Bose announced $ 279 QuietComfort Earbuds and $ 179 Sport Earbuds


Bose is set to remodel the competitive true wireless earbuds market with two new products. Today, the company is announcing both noise-canceling QuietComfort Earbuds, priced at $ 279 and $ 179 Sports Earbuds. (They were previously known as noise-canceling headphones 700 and 500 respectively.) With the flagship QuietComfort Earbuds, the Bose are actually promising to give wireless headphones the “cool” all of the factor “Bose Around-Headphones”. For sports earbuds, essentially the successor to the 2017 SoundSport Free, Bose says they are designed for comfort and stability through the most vigorous, intense workouts. Both will be available on September 29, starting today With a proposal.

So in a jolt Bose is trying to get the AirPods Pro and Sony’s 1000XM3 earbuds with QuietComfort Earbuds, and sports earbuds will compete with low-cost options like the Jabra Elite 75T and the Samsung Galaxy Buds Plus. (There is no noise cancellation in sports earbuds.)

But QuietComfort Earbuds do. According to Bose, you can choose between 11 levels of sound cancellation. Grain levels are not uncommon to see in noise-canceling Headphones, But it is a bit rare to find in earbuds. According to Bose each earbud weighs a little over an inch and weighs 0.3 ounces – “equivalent to a quarter”. The ear tips have been redesigned with more of an oval shape, which clearly makes for a better seal. That improved noise isolation is combined with “a special new algorithm” that produces a contrast signal for external noise in under a millisecond.

Picture: Bose

result? “The echo of nearby coffee fades the whispers, and the engine and construction roar but all but disappear.” Again, these are big claims when you remember that we are talking about earbuds. But Bose has decades of experience in this field and a long, long list of patents around noise-canceling technology. I am excited to see if the experience matches the marketing lyrics. The 11 levels of noise cancellation drive the gamut to completely mute the world around you with complete transparency. In my tests so far, no company has managed to defeat the AirPods Pro’s natural-sound-less transparency mode.

Picture: Bose

As for the sound quality, Bose says, the Quietfort earbuds avoid raising any particular frequencies and go for “faithful reproduction” of your music, although the company says the bass is “rich in any volume and is strong.” Bose says that there is no “electronic hiss” when watching videos or listening to podcasts; Some true wireless earbuds can produce audible, even annoying levels of white noise, but this is not a problem for Bose’s primary competitors.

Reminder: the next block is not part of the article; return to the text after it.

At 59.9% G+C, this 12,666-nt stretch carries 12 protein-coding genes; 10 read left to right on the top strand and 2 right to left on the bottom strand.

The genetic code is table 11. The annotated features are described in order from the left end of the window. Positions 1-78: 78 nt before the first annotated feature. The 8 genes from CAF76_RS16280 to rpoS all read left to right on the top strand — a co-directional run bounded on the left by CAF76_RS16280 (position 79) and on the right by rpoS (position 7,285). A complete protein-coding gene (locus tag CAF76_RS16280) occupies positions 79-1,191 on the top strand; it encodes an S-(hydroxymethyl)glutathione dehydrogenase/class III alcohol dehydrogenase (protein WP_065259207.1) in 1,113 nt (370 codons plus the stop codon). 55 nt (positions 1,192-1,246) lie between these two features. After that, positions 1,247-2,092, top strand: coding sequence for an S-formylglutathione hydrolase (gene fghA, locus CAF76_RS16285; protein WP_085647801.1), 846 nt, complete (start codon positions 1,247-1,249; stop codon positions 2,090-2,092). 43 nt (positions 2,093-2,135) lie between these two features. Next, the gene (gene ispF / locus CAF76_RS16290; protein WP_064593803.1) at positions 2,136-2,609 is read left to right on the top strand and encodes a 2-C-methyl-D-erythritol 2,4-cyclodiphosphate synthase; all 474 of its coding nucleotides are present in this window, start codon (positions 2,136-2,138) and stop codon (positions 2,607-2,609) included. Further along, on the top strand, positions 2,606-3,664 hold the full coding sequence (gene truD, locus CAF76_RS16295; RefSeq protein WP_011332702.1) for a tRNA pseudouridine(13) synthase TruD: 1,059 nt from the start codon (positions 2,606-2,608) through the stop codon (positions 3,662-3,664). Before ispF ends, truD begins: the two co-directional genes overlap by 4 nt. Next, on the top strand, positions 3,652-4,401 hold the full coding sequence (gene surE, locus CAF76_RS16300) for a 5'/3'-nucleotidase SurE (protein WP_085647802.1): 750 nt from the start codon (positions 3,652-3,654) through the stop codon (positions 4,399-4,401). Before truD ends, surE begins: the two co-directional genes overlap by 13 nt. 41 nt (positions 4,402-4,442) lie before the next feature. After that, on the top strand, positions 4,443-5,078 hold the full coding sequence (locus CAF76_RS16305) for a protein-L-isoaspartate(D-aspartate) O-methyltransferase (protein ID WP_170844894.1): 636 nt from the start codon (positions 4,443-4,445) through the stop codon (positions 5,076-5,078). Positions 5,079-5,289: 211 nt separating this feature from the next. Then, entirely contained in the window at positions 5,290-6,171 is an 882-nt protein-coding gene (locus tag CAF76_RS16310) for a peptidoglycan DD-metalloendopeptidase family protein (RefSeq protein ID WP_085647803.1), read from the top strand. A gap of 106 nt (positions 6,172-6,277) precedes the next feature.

Picture: Bose

Battery life is decent. QuietComfort Earbuds can hit up to six hours of continuous listening and receive another 12 from its carrying case, which supports wireless charging. Six hours equals AirPods Pro and Sony’s 1000XM3 buds, although the latter two have more juice in their cases. QuietComfort Earbuds will be available in black or “soapstone”, which is basically an off-white / silver color.

The QuietComfort Earbuds case supports wireless charging.
Picture: Bose

Sports earbuds were “engineered from a clean sheet” according to Bose – sounding great in previous SoundSport friezes, but had some connectivity and audio sync issues – and “an entirely new acoustic system.” The company says that you can expect powerful, inspiring audio for your workout playlists, but sports earbuds are more about fit and comfort. They have an “almost magical magical shift or falling out”, which is the most exquisite, only Bose-to-Can-Something-Something-Things-I’ve ever heard. Sports earbuds come in black, white (with green accents), and blue.

Picture: Bose

Their continuous battery life is slightly less than five hours. 10 more have been added to the case and wireless charging is lacking. Both sports earbuds and QuietComfort earbuds are IPX4 rated for resistance to water and sweat, so fitness gear buds are of no use there; Again, it seems more about fit and a design that won’t cause any discomfort in the long run.

Bose adds that both pairs of new earbuds have Bluetooth 5.1 “and a new data transfer method for reduced dropouts.” And they’ve got “on-the-bud touch controls for the most common commands like play and pause, answer and end calls, and access to your assistant assistant.” I am not thrilled that this volume is unmodified there, but hopefully it is an option. Both sets of buds also have auto-poses. With QuietComfort Earbuds, you can either take off the earbuds and your music will stop until you put it back. With sports earbuds, only the right earbuds have this auto-pose detection. A disappointment? Neither pair – even the $ 279 QuietComfort Earbuds – offers multipoint, meaning that you can’t connect two devices at once. This is an advantage Jabra has to hang over his rivals. The Bose is great on the Bosoint with headphones, so I want it to be the same with earbuds.

Picture: Bose

Nevertheless, after a very long delay, Bose is back with a focused strategy. If the company can outperform Apple and Sony on knowledge cancellation, it would know that it would be enough to sell quite a few QuietComfort Earbuds on its own – even though most of us are not yet on board many flights. For sports earbuds, they also come down to how much Bose can live up to his promises. This company knows how to make comfortable earbuds; There are still people out there who remember the closed sleep buds. But this is the price level of $ 179, where I think Bose would have a hard time distinguishing himself. Stay tuned for my reviews of each in the coming weeks.